The con­tents

Class­room lec­tures are held four times a month, usu­al­ly on Fri­days and Sat­ur­days, but some­times also on Sun­days. The exams at the end of a semes­ter are divid­ed over two week­ends. Most of the knowl­edge has to be acquired in self-study after work or on the week­ends off. “This already requires a high degree of self-dis­ci­pline and moti­va­tion, espe­cial­ly after a long day at work,” Den­nis tells us. Due to the Coro­na pan­dem­ic, there are cur­rent­ly no face-to-face events. This saves trav­el­ing to the uni­ver­si­ty, but makes per­son­al inter­ac­tion and knowl­edge exchange with fel­low stu­dents and pro­fes­sors more difficult.

In the first part of the pro­gram, stu­dents are taught in-depth fun­da­men­tals of elec­tri­cal engi­neer­ing. Top­ics such as sys­tem the­o­ry and sig­nal pro­cess­ing are on the pro­gram. In the sec­ond semes­ter, stu­dents choose a spe­cial­iza­tion. Spe­cial meth­ods of con­trol engi­neer­ing, learn­ing con­trols, robot­ics and elec­tro­mo­bil­i­ty are just a few of the sub­jects. Inter­dis­ci­pli­nary sub­jects such as com­mu­ni­ca­tion tech­nol­o­gy, employ­ee man­age­ment and labor law are taught regard­less of the spe­cial­iza­tion. The pro­gram con­cludes with a master’s the­sis and the aca­d­e­m­ic degree of Mas­ter of Science.

The mas­ter the­sis at QA?

Den­nis is cur­rent­ly in his 4th semes­ter and his master’s the­sis is due in the com­ing sum­mer semes­ter. Here, of course, our first ques­tion was whether he would like to write it at QA or gain new expe­ri­ence in oth­er com­pa­nies. “I would like to do my master’s the­sis at QA, this has already been clar­i­fied and I am very hap­py about it. Only the top­ic still needs to be clar­i­fied,” Den­nis tells us. Here at QA, he has many oppor­tu­ni­ties to direct­ly put into prac­tice what he has learned and is also sup­port­ed in many ways. “I’m very glad that QA has my back here, whether it’s from spon­ta­neous vaca­tions to study just before exams to my pro­fes­sion­al career after graduation.”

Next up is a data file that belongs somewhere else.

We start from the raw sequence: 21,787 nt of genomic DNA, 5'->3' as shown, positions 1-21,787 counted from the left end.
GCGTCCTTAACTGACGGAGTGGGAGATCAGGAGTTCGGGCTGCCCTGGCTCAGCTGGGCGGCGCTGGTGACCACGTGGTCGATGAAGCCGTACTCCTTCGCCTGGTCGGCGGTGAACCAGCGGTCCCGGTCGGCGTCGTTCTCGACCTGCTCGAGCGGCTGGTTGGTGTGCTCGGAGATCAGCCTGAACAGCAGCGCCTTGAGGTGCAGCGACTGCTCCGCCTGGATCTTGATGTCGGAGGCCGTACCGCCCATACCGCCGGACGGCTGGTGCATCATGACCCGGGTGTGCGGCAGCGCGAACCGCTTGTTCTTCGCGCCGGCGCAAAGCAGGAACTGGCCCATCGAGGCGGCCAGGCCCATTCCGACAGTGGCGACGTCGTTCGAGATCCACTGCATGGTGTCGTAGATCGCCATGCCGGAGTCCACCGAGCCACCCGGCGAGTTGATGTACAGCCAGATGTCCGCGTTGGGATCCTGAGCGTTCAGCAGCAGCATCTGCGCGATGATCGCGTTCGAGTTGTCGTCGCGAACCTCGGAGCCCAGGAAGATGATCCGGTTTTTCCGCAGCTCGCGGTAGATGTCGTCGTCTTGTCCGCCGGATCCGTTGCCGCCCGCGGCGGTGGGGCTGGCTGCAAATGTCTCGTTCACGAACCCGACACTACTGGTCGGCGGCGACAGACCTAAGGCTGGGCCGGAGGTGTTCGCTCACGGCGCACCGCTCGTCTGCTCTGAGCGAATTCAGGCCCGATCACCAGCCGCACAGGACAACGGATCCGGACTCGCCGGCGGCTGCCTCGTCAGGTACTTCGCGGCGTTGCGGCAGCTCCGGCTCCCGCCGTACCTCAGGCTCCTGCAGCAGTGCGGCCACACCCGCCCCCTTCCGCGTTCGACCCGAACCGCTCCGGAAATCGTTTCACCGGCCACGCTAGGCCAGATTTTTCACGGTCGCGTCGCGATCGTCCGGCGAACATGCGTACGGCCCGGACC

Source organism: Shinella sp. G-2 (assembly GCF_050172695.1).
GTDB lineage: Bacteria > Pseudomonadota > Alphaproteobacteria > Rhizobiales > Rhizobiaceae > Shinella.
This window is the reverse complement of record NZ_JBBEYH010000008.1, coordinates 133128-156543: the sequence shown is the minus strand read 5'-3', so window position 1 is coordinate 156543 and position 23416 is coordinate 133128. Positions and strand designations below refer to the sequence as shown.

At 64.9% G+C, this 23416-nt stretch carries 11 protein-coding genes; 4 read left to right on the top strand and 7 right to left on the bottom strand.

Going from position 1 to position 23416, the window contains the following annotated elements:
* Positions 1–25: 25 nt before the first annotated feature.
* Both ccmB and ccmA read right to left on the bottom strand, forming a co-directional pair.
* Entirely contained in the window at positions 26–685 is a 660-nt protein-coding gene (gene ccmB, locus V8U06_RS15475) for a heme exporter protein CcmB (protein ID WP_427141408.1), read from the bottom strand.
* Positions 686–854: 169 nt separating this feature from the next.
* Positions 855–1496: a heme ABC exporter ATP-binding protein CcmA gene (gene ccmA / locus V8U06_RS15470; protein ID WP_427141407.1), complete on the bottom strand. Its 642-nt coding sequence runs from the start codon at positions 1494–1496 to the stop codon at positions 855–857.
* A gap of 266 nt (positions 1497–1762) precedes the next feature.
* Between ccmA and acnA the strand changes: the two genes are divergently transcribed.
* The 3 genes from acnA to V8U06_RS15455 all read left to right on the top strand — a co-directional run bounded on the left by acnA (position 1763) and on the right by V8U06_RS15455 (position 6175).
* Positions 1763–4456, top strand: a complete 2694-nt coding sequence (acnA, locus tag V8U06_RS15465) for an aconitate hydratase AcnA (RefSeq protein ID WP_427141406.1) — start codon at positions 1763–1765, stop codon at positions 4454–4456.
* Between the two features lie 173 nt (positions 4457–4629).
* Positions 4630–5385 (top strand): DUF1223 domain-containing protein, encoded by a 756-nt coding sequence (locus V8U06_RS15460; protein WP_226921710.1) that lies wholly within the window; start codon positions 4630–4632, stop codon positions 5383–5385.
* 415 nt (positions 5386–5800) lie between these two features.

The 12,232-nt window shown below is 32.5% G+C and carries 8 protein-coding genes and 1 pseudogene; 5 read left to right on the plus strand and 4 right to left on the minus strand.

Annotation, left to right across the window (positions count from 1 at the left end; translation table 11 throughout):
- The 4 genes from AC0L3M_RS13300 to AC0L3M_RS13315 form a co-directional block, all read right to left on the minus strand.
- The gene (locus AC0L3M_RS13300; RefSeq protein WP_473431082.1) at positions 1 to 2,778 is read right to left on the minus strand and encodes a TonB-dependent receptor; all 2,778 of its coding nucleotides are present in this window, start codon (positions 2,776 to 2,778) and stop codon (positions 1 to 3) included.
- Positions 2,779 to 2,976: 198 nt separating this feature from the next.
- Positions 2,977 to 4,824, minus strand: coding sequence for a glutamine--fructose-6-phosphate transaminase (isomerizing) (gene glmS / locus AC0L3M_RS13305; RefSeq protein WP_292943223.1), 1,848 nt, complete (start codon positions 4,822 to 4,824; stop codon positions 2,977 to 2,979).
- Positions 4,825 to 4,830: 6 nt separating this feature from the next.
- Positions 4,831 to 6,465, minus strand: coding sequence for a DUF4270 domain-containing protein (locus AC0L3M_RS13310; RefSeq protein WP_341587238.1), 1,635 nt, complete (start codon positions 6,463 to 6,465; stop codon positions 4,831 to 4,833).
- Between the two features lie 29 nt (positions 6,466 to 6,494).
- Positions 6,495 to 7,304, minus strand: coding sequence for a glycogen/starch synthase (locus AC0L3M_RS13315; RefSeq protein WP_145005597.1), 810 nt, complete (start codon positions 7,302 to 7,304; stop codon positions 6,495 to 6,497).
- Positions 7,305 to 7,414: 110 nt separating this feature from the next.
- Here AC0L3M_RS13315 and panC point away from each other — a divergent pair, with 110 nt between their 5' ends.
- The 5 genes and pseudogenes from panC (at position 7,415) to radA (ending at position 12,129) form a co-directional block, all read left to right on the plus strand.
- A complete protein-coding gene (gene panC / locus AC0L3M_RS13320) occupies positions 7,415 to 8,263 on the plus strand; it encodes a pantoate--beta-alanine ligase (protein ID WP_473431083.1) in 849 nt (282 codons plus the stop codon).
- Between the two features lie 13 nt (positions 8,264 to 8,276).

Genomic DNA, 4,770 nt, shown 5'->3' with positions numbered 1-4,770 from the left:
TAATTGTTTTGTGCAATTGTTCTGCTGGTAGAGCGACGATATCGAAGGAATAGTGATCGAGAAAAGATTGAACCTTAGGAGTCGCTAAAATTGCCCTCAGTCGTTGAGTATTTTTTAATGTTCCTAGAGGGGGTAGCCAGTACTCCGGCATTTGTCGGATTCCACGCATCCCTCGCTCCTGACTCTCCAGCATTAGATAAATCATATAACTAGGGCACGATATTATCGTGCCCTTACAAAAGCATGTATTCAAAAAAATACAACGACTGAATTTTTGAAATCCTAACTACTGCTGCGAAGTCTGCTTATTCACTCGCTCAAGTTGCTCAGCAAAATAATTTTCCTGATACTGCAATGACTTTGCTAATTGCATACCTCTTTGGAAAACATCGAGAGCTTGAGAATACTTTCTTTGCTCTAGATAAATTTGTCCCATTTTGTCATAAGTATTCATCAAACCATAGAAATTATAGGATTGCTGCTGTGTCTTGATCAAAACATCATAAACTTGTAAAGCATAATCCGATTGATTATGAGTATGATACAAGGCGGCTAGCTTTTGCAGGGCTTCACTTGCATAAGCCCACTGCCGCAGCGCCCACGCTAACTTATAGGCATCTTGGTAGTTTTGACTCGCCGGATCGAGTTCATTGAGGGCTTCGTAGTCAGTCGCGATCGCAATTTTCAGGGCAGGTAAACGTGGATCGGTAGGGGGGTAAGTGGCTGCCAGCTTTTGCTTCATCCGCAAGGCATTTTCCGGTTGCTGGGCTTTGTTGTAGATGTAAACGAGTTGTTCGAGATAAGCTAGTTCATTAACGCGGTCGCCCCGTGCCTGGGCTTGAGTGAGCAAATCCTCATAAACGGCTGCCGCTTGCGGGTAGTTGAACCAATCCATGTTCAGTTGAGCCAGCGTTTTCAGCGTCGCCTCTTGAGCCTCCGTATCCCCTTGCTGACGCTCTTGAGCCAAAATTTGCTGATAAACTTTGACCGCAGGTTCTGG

What’s next after graduation?

He sees his future con­tin­u­ing at QA, after grad­u­a­tion he would like to stay with us, but ori­ent him­self more in the direc­tion of soft­ware devel­op­ment. There are already inter­nal agree­ments on this, he tells us. In his pri­vate life, too, things will change after grad­u­a­tion: “I am con­fi­dent that I will have more time for my fam­i­ly and friends again. After grad­u­a­tion, a new phase of life begins and top­ics such as fam­i­ly plan­ning and build­ing or buy­ing a house will also be on the agen­da in the next few years.”

We would like to take this oppor­tu­ni­ty to wish Den­nis every suc­cess in his fur­ther stud­ies, his pro­fes­sion­al career and, of course, that he achieves all his goals and wish­es in his pri­vate life.

Fur­ther tips for our readers 

If inter­est in study­ing or oth­er fur­ther edu­ca­tion and train­ing has now been aroused, Den­nis has a few more tips: “First of all, you should be aware that study­ing while work­ing is very time-con­sum­ing. Friends and fam­i­ly often take a back seat, espe­cial­ly short­ly before exams. In gen­er­al, you should be very self-moti­vat­ed and have the will to fol­low through with your stud­ies. Good sup­port from your employ­er is also very impor­tant. In addi­tion, you should have the prospect of a posi­tion in your own com­pa­ny or in anoth­er com­pa­ny that fits in with your fur­ther edu­ca­tion, so that you can apply what you’ve learned direct­ly after your studies.”